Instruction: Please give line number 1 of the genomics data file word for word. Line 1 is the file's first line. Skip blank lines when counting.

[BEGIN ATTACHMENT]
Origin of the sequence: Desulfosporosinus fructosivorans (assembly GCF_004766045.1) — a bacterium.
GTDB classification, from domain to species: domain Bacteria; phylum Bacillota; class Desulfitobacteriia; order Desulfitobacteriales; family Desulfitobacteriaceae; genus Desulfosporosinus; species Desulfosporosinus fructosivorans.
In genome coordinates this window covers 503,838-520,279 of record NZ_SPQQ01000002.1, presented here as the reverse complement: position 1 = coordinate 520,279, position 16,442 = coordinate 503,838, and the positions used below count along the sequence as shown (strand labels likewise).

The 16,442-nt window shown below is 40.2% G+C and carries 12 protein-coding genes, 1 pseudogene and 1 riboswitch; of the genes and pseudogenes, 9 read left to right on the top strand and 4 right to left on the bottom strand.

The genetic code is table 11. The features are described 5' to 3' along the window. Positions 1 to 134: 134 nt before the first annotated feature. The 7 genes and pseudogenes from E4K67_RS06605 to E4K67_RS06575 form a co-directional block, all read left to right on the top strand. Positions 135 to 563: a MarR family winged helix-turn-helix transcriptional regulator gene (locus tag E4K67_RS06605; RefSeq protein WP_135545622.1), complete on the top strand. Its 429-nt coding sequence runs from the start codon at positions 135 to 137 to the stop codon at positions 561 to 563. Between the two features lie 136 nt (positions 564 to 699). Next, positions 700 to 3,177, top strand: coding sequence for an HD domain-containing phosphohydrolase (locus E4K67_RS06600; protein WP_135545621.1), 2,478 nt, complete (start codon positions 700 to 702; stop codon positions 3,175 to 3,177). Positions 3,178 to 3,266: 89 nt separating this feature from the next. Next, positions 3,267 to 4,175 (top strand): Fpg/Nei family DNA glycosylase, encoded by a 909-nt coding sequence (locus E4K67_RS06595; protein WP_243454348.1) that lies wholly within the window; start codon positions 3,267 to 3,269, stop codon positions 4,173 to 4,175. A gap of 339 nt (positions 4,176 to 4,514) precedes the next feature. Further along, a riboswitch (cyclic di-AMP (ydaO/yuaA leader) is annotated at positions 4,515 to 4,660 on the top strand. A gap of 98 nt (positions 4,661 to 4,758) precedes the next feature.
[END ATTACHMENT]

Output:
Origin of the sequence: Desulfosporosinus fructosivorans (assembly GCF_004766045.1) — a bacterium.